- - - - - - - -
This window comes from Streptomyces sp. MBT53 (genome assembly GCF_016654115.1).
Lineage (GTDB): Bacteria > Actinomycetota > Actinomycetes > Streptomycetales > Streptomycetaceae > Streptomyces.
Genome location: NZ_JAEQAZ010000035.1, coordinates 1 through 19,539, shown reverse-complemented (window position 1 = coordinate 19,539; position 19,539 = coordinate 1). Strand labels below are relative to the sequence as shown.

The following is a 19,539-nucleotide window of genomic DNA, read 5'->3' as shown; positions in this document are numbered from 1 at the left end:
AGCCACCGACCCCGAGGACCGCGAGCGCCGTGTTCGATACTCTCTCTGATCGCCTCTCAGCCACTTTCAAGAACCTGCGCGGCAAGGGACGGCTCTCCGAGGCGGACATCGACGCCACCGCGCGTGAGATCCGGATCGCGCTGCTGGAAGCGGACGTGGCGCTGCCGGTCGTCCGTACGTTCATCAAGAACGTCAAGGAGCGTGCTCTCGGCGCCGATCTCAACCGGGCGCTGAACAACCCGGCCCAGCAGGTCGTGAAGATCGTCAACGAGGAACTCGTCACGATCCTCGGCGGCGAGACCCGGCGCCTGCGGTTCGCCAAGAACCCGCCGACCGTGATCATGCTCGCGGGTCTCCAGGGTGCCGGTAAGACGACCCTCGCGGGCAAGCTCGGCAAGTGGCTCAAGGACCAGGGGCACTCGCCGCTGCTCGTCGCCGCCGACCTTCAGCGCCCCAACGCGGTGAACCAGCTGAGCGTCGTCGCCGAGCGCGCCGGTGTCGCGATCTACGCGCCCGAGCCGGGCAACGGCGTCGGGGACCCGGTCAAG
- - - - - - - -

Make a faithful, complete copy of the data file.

This window comes from Streptomyces sp. MBT53 (genome assembly GCF_016654115.1).
Lineage (GTDB): Bacteria > Actinomycetota > Actinomycetes > Streptomycetales > Streptomycetaceae > Streptomyces.
Genome location: NZ_JAEQAZ010000035.1, coordinates 1 through 19,539, shown reverse-complemented (window position 1 = coordinate 19,539; position 19,539 = coordinate 1). Strand labels below are relative to the sequence as shown.

The following is a 19,539-nucleotide window of genomic DNA, read 5'->3' as shown; positions in this document are numbered from 1 at the left end:
AGCCACCGACCCCGAGGACCGCGAGCGCCGTGTTCGATACTCTCTCTGATCGCCTCTCAGCCACTTTCAAGAACCTGCGCGGCAAGGGACGGCTCTCCGAGGCGGACATCGACGCCACCGCGCGTGAGATCCGGATCGCGCTGCTGGAAGCGGACGTGGCGCTGCCGGTCGTCCGTACGTTCATCAAGAACGTCAAGGAGCGTGCTCTCGGCGCCGATCTCAACCGGGCGCTGAACAACCCGGCCCAGCAGGTCGTGAAGATCGTCAACGAGGAACTCGTCACGATCCTCGGCGGCGAGACCCGGCGCCTGCGGTTCGCCAAGAACCCGCCGACCGTGATCATGCTCGCGGGTCTCCAGGGTGCCGGTAAGACGACCCTCGCGGGCAAGCTCGGCAAGTGGCTCAAGGACCAGGGGCACTCGCCGCTGCTCGTCGCCGCCGACCTTCAGCGCCCCAACGCGGTGAACCAGCTGAGCGTCGTCGCCGAGCGCGCCGGTGTCGCGATCTACGCGCCCGAGCCGGGCAACGGCGTCGGGGACCCGGTCAAG